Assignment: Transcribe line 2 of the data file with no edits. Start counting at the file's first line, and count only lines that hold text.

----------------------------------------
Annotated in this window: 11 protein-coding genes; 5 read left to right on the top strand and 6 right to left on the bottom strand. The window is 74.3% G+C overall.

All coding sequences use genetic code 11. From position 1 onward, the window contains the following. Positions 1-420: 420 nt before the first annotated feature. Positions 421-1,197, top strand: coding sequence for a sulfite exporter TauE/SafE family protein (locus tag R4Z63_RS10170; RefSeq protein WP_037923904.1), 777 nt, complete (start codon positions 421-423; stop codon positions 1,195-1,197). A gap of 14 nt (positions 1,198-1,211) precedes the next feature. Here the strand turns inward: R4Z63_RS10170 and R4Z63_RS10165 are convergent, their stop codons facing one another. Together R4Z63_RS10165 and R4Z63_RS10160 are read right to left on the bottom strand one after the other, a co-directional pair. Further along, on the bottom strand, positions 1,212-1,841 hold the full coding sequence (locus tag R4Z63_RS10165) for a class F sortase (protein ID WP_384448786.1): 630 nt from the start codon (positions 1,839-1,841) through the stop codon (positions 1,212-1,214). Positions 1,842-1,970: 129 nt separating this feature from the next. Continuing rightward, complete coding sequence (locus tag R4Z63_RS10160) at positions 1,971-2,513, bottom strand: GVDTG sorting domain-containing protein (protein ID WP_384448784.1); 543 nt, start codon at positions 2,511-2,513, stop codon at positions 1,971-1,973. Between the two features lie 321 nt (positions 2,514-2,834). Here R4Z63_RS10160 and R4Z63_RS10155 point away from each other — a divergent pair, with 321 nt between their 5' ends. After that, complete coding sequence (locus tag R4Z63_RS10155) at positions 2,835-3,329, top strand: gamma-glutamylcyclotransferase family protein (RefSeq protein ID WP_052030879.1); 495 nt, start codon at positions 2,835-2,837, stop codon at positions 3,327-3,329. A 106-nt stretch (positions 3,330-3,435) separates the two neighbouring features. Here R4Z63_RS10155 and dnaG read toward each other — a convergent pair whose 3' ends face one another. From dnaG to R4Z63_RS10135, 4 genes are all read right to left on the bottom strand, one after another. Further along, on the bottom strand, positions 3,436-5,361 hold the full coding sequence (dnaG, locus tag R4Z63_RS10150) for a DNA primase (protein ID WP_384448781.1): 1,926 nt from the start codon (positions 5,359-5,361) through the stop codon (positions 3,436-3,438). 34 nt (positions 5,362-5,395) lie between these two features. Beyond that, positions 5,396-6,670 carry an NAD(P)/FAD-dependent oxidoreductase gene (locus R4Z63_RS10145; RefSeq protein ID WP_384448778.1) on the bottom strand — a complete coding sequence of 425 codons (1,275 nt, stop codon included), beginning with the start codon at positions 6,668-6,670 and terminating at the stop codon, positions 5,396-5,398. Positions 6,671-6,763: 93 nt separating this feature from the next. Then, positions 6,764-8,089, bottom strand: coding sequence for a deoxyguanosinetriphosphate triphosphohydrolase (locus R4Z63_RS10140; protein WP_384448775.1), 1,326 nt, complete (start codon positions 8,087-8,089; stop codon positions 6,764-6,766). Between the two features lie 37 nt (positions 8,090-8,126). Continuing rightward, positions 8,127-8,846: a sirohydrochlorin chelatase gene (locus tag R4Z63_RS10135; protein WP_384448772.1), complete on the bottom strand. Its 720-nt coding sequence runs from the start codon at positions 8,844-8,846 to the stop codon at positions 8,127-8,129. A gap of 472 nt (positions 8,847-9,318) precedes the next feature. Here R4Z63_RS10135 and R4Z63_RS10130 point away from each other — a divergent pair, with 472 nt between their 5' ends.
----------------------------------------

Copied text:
All coding sequences use genetic code 11. From position 1 onward, the window contains the following. Positions 1-420: 420 nt before the first annotated feature. Positions 421-1,197, top strand: coding sequence for a sulfite exporter TauE/SafE family protein (locus tag R4Z63_RS10170; RefSeq protein WP_037923904.1), 777 nt, complete (start codon positions 421-423; stop codon positions 1,195-1,197). A gap of 14 nt (positions 1,198-1,211) precedes the next feature. Here the strand turns inward: R4Z63_RS10170 and R4Z63_RS10165 are convergent, their stop codons facing one another. Together R4Z63_RS10165 and R4Z63_RS10160 are read right to left on the bottom strand one after the other, a co-directional pair. Further along, on the bottom strand, positions 1,212-1,841 hold the full coding sequence (locus tag R4Z63_RS10165) for a class F sortase (protein ID WP_384448786.1): 630 nt from the start codon (positions 1,839-1,841) through the stop codon (positions 1,212-1,214). Positions 1,842-1,970: 129 nt separating this feature from the next. Continuing rightward, complete coding sequence (locus tag R4Z63_RS10160) at positions 1,971-2,513, bottom strand: GVDTG sorting domain-containing protein (protein ID WP_384448784.1); 543 nt, start codon at positions 2,511-2,513, stop codon at positions 1,971-1,973. Between the two features lie 321 nt (positions 2,514-2,834). Here R4Z63_RS10160 and R4Z63_RS10155 point away from each other — a divergent pair, with 321 nt between their 5' ends. After that, complete coding sequence (locus tag R4Z63_RS10155) at positions 2,835-3,329, top strand: gamma-glutamylcyclotransferase family protein (RefSeq protein ID WP_052030879.1); 495 nt, start codon at positions 2,835-2,837, stop codon at positions 3,327-3,329. A 106-nt stretch (positions 3,330-3,435) separates the two neighbouring features. Here R4Z63_RS10155 and dnaG read toward each other — a convergent pair whose 3' ends face one another. From dnaG to R4Z63_RS10135, 4 genes are all read right to left on the bottom strand, one after another. Further along, on the bottom strand, positions 3,436-5,361 hold the full coding sequence (dnaG, locus tag R4Z63_RS10150) for a DNA primase (protein ID WP_384448781.1): 1,926 nt from the start codon (positions 5,359-5,361) through the stop codon (positions 3,436-3,438). 34 nt (positions 5,362-5,395) lie between these two features. Beyond that, positions 5,396-6,670 carry an NAD(P)/FAD-dependent oxidoreductase gene (locus R4Z63_RS10145; RefSeq protein ID WP_384448778.1) on the bottom strand — a complete coding sequence of 425 codons (1,275 nt, stop codon included), beginning with the start codon at positions 6,668-6,670 and terminating at the stop codon, positions 5,396-5,398. Positions 6,671-6,763: 93 nt separating this feature from the next. Then, positions 6,764-8,089, bottom strand: coding sequence for a deoxyguanosinetriphosphate triphosphohydrolase (locus R4Z63_RS10140; protein WP_384448775.1), 1,326 nt, complete (start codon positions 8,087-8,089; stop codon positions 6,764-6,766). Between the two features lie 37 nt (positions 8,090-8,126). Continuing rightward, positions 8,127-8,846: a sirohydrochlorin chelatase gene (locus tag R4Z63_RS10135; protein WP_384448772.1), complete on the bottom strand. Its 720-nt coding sequence runs from the start codon at positions 8,844-8,846 to the stop codon at positions 8,127-8,129. A gap of 472 nt (positions 8,847-9,318) precedes the next feature. Here R4Z63_RS10135 and R4Z63_RS10130 point away from each other — a divergent pair, with 472 nt between their 5' ends.